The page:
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5 Important Points About Real-Time Bidding

Ben Plomion
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timing-is-everythingSearch marketers know plenty about campaigns that revolve around bidding, but that doesn't always mean they know the ins and outs of real-time bidding (RTB).

RTB extends the bidding process that makes SEM so efficient to the display world. In short, it allows marketers to target users by buying display banners available in ad exchanges in real time.

Here are five critical points that every marketer should know about the RTB phenomenon.

1 RTB Has Arrived – In a Big Way

RTB will be the fastest growing digital advertising segment through 2016, according to market intelligence firm IDC. It projects that spending on real-time bidded display will see a 59 percent compound annual growth rate during this period, which would bring spending via RTB to $13.9 billion. And even this estimate might be conservative.

After all, RTB is now rapidly expanding into mobile and video. It’s only a matter of time before advertisers begin bidding for display ads on TV screens and billboards.

2. Google is Just the Beginning

Recognizing the power of bidding in real-time for keywords, Google smartly made a major push into display in 2007 with the purchase of DoubleClick.

But if Google is now one of the dominant players, it’s hardly got a monopoly. Retargeting vendors often place their bids across more than a dozen ad exchanges, including Rubicon, Pubmatic, AppNexus, and Facebook’s FBX

3. Creative Still Matters

Data is at the heart of RTB. To target the right user and make the right bid, vendors need to amass mountains of (anonymous) data about what users are doing online.

If you’re making the transition from search to display, you can’t afford to forget creative. After all, there’s no point targeting an individual if you aren't serving an effective ad.

Don’t let yourself get locked into a creative you can’t easily change. Dynamic ad units make it possible adjust your creative on the fly. Just be sure to start with a number of different units and to test and retest to figure out which ones are driving the most conversions.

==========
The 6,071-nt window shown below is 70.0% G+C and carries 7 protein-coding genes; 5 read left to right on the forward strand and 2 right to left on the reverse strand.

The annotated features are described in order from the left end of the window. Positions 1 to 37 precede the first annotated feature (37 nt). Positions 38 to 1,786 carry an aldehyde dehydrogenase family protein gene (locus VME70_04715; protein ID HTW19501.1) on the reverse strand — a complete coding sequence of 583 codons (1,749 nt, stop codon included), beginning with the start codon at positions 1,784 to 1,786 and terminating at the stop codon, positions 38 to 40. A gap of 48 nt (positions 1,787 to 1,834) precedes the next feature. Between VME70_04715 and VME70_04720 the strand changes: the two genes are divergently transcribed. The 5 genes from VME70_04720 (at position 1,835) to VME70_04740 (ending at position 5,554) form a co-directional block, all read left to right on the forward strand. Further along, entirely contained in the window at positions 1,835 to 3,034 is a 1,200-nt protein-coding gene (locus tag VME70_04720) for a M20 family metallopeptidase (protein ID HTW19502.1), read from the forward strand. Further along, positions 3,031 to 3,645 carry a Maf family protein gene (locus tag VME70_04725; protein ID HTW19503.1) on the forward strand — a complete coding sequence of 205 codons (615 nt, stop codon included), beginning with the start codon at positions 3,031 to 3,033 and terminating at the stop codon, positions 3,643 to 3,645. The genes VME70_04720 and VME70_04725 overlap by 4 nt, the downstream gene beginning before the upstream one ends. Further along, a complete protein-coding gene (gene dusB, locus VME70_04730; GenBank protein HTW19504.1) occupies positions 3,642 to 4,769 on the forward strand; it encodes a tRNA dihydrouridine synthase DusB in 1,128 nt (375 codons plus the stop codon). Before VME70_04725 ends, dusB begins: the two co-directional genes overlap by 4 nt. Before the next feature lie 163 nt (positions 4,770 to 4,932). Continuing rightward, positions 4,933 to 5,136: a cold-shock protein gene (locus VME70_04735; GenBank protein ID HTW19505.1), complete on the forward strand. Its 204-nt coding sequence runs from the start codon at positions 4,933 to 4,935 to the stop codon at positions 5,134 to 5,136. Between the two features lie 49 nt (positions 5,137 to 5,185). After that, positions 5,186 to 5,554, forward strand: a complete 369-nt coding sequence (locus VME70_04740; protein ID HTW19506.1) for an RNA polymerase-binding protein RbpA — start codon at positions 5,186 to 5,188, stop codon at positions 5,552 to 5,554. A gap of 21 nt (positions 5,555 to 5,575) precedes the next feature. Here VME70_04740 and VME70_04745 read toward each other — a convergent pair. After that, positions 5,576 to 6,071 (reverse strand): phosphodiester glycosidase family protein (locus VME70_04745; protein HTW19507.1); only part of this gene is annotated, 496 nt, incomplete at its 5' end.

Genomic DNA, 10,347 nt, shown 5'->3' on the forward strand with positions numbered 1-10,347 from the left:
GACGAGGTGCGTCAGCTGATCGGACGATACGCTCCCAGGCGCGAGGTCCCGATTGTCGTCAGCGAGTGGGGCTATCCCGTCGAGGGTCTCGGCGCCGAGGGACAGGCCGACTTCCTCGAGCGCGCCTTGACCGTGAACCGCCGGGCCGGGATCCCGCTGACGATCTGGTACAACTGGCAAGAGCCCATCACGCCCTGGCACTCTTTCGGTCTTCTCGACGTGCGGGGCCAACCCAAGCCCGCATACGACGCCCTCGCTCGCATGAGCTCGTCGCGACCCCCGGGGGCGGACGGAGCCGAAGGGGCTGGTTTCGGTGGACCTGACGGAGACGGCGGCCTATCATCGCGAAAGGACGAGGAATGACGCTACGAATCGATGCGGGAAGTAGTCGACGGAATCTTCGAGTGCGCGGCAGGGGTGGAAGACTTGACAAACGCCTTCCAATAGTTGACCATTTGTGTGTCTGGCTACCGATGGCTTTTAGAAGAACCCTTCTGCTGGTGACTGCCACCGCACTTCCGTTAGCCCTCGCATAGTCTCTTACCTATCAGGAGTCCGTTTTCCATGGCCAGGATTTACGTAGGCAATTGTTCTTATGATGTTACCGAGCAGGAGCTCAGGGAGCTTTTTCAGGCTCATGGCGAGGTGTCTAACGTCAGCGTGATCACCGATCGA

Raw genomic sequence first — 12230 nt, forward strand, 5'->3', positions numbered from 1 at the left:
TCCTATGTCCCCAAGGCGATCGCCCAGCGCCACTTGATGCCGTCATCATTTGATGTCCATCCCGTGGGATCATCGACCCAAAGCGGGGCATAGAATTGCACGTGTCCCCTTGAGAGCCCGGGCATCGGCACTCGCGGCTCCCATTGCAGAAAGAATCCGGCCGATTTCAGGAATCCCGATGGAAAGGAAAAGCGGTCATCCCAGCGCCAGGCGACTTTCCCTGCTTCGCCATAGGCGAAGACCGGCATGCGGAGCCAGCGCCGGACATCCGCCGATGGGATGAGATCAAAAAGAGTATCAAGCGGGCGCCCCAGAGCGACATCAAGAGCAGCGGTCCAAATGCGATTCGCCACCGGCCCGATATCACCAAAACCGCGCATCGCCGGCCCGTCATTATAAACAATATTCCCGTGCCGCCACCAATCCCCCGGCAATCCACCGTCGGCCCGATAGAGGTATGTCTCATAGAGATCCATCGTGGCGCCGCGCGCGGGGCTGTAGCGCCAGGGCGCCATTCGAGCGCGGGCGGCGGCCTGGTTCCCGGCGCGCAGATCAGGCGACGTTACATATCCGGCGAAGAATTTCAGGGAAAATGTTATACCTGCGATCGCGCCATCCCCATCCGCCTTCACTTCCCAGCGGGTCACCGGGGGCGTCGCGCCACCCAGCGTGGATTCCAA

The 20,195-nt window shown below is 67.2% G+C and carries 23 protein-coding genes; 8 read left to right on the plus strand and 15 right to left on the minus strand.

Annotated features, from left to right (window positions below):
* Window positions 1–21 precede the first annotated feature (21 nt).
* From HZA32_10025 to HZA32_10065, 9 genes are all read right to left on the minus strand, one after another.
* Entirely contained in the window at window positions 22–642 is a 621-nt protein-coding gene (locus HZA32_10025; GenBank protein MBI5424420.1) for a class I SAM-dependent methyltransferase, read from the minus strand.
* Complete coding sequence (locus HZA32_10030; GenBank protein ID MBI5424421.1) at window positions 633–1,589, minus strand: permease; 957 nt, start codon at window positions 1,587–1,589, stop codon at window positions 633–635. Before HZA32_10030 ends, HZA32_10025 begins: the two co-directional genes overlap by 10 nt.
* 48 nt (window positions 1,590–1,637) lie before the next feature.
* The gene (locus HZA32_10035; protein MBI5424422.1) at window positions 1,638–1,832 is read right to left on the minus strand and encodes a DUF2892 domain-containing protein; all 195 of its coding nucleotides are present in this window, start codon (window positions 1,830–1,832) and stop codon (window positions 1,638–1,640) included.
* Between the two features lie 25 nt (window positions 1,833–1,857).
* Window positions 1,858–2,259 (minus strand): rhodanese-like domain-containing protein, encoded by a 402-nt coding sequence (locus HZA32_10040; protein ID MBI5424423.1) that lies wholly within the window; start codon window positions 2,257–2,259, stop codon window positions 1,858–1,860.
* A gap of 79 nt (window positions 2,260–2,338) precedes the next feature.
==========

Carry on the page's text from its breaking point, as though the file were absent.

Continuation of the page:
4. It’s All About the Individual

Nothing’s stopping you from using RTB to target specific sites, but it just doesn’t make a whole lot of sense. As with search marketing, the power of RTB is derived from the ability to target each individual based on intent signals. In SEM, those signal come through loud and clear via the keywords users type into search engines, but RTB revolves around powerful signals of intent as well.

In fact, if you’re using a RTB technique known as search retargeting, you can target users with display ads based on the keywords they typed into Google and other search engines – think of it as SEM meets display.

Other ways consumers reveal their intent, and can thus be targeted, include visiting an advertisers site (site retargeting) and sharing on a social graph. Even offline transactional data can now be onboarded into online retargeting campaigns, a practice that Facebook is now using to drive more clicks.

5. The Quality Problem has Been Solved

In the early days of RTB, advertisers expressed some legitimate concerns about the sites on which their ads appeared. But, thanks to better and better content analysis technology, low-quality sites are no longer a problem.

Top RTB vendors will generally partner with brand safety systems that make sure your ad never appears next to content that can damage your brand. And it’s not as though great RTB inventory is hard to come by these days.

Just about every major publisher now sells ads via RTB – which may be the most important point of all for search marketers to know.


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